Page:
Today is the first day of the annual "Poppy Campaign" by the Royal Canadian Legion to raise fund for veterans services. Shown is the Canadian poppy on top with a British poppy beneath for comparison. (RCI-Marie-Claude Simard)

Remembrance- Poppy Campaign begins

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Remembering sacrifice of war

Every year on the last Friday of October the Royal Canadian Legion begins its annual poppy campaign. The two week campaign leads up to November 11, the day of remembrance which marks the coming into force of the Armistice ending the First World War, at 11 am on the 11th day of the 11th month.

Centennial year

This year is especially important as it will mark the 100th anniversary of that event.

It was also the first full year of opening for the new Hill 70 memorial near Lens on the last piece of land France has donated for a WWI memorial. This has become the last major memorial in Europe to the First World War and probably the last anywhere else. Hill 70 was the site of another major all-Canadian victory in 1917 which helped to build Canada’s reputation as the elite Allied force. Unlike other memorials, the landscaped grounds with wi-fi historical information, dominated by a large and stately obelisk, were entirely financed by millions of dollars of private donations by Canadian philanthropists along with an equal amount of volunteered time and expertise by a dedicated number of individuals and companies.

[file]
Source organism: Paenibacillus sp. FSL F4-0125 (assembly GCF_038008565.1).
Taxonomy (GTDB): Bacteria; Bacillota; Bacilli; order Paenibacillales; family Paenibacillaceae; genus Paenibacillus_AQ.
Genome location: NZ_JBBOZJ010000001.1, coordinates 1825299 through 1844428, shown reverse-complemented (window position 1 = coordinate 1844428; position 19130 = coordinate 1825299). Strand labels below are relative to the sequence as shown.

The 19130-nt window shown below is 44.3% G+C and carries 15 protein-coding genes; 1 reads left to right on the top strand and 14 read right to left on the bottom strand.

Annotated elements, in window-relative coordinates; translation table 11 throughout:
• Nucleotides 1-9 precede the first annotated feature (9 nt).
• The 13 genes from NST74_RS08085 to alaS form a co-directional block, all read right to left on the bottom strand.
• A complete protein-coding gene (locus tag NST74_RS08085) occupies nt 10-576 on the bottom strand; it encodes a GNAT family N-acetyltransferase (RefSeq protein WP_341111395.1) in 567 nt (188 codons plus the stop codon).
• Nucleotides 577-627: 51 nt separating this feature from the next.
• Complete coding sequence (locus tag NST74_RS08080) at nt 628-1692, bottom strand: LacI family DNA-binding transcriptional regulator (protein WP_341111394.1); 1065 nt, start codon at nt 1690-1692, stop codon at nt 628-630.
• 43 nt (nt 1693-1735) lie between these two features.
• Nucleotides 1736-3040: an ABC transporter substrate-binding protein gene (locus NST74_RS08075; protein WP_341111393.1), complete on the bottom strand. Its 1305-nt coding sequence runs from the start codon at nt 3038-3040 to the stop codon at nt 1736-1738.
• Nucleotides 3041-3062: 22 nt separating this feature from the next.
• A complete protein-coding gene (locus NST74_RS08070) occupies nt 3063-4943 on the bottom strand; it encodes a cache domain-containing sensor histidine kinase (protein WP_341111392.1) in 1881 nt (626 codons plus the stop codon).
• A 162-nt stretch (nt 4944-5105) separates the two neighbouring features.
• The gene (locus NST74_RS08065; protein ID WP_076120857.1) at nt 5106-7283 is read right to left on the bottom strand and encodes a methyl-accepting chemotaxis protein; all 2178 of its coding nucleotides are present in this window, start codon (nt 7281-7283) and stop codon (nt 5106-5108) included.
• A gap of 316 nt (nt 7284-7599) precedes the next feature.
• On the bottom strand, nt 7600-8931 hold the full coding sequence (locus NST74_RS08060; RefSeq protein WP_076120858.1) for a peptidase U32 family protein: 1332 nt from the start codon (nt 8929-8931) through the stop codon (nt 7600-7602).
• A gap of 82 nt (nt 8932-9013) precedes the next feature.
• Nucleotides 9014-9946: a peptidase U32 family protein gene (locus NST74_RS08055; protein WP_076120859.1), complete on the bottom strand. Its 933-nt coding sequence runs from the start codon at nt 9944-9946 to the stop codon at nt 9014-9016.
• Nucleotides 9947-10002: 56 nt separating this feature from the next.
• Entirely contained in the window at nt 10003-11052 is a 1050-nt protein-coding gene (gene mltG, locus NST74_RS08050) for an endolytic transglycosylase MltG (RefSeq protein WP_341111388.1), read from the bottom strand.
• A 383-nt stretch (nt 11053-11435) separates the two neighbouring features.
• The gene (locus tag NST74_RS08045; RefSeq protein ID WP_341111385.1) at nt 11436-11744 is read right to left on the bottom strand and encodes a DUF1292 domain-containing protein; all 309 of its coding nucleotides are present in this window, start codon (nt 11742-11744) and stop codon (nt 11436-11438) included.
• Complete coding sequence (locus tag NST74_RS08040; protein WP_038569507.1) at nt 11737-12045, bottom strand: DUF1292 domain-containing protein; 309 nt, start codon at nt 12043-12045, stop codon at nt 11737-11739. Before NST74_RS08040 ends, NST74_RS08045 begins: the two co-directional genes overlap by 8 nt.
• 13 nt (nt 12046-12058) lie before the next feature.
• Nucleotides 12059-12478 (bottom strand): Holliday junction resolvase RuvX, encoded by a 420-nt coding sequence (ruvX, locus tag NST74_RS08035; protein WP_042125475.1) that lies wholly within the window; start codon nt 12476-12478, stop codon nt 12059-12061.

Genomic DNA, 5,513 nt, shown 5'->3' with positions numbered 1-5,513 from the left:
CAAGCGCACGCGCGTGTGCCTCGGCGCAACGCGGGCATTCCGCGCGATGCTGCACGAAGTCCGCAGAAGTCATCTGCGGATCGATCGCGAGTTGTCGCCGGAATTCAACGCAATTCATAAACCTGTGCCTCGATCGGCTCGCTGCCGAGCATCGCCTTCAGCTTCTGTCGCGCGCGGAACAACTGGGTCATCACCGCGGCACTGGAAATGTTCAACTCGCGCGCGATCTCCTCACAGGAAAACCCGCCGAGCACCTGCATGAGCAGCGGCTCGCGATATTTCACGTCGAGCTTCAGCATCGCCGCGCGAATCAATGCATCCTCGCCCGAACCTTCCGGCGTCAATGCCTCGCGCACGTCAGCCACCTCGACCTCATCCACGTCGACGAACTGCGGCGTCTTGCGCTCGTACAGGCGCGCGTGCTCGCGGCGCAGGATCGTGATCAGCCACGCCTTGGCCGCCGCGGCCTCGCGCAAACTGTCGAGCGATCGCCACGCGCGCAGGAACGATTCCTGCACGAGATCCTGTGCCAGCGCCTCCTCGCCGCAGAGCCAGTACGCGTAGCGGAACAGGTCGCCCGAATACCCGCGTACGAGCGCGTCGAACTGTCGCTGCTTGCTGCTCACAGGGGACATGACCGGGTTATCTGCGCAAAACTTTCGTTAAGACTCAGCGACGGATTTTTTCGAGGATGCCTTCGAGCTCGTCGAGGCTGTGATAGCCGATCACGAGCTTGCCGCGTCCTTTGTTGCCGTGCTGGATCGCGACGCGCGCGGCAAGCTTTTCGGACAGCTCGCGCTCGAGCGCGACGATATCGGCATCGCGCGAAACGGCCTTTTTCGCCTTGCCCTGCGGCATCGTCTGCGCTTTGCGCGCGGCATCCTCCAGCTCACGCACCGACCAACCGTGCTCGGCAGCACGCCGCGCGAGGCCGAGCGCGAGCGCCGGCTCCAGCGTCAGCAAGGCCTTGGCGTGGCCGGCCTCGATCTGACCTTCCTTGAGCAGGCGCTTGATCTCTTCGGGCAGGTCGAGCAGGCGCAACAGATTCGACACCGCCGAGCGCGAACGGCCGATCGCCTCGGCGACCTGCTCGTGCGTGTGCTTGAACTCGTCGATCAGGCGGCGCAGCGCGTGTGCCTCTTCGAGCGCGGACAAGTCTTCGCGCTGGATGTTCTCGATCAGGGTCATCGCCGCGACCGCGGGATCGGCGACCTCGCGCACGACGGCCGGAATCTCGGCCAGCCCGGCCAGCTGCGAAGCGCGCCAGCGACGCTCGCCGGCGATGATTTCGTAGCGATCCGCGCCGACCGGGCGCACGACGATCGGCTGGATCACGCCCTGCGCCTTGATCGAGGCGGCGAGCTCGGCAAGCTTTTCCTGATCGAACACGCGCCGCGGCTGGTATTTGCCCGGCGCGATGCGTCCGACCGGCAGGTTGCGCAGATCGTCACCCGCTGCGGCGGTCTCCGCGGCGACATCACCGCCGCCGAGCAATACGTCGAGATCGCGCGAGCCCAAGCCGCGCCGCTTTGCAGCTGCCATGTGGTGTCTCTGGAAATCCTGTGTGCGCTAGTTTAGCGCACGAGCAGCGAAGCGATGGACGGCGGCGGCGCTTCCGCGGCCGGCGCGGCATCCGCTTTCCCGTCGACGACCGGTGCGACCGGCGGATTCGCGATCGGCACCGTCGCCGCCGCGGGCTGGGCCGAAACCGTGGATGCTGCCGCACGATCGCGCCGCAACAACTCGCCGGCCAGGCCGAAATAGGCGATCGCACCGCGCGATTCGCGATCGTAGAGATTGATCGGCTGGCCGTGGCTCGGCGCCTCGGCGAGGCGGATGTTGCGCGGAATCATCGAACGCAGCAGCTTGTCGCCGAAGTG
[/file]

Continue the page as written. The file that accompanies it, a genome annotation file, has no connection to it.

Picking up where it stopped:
The bright red artificial poppies are distributed by the Legion for donations, funds which are used to support Legion activities and a variety of social and health support initiatives for veterans.

The poppy as the symbol of remembrance is now used in several Commonwealth countries.  It was inspired by the poem of Dr John McCrae a field surgeon written in the midst of war.

In Canada, some 3 million of the special commemorative “poppy” $2 general circulation coins have been struck for the occasion of the 100th anniversary of the end of the First World War (Royal Canadian Mint)

While the event has often focused on the two World Wars, even Korean War veterans are ageing and a great many have passed on as Canada has many veterans now of other conflicts including Bosnia, Afghanistan, and peacekeeping around the world, men and women whose duty, courage, and sacrifice must also not be forgotten

A shell bursts in the distance as a Canadian soldier inspects what appears to be an overrun German gun pit near Hill 70. The partially uncovered wheel and trail of what might be a 21-cm howitzer can be seen, with the wheel of what might be a limber on the far side of the pit. The site has been covered by the Germans with netting likely to conceal it from Allied spotter planes (Canadian War Museum 19920085-814)

In Flanders Fields- (music from John McDermott album- recited by the late Cliff Chadderton- WWII vet of the Royal Winnipeg Rifles, and later CEO for many years of the Royal Canadian Legion- reading starts at about 2;54)

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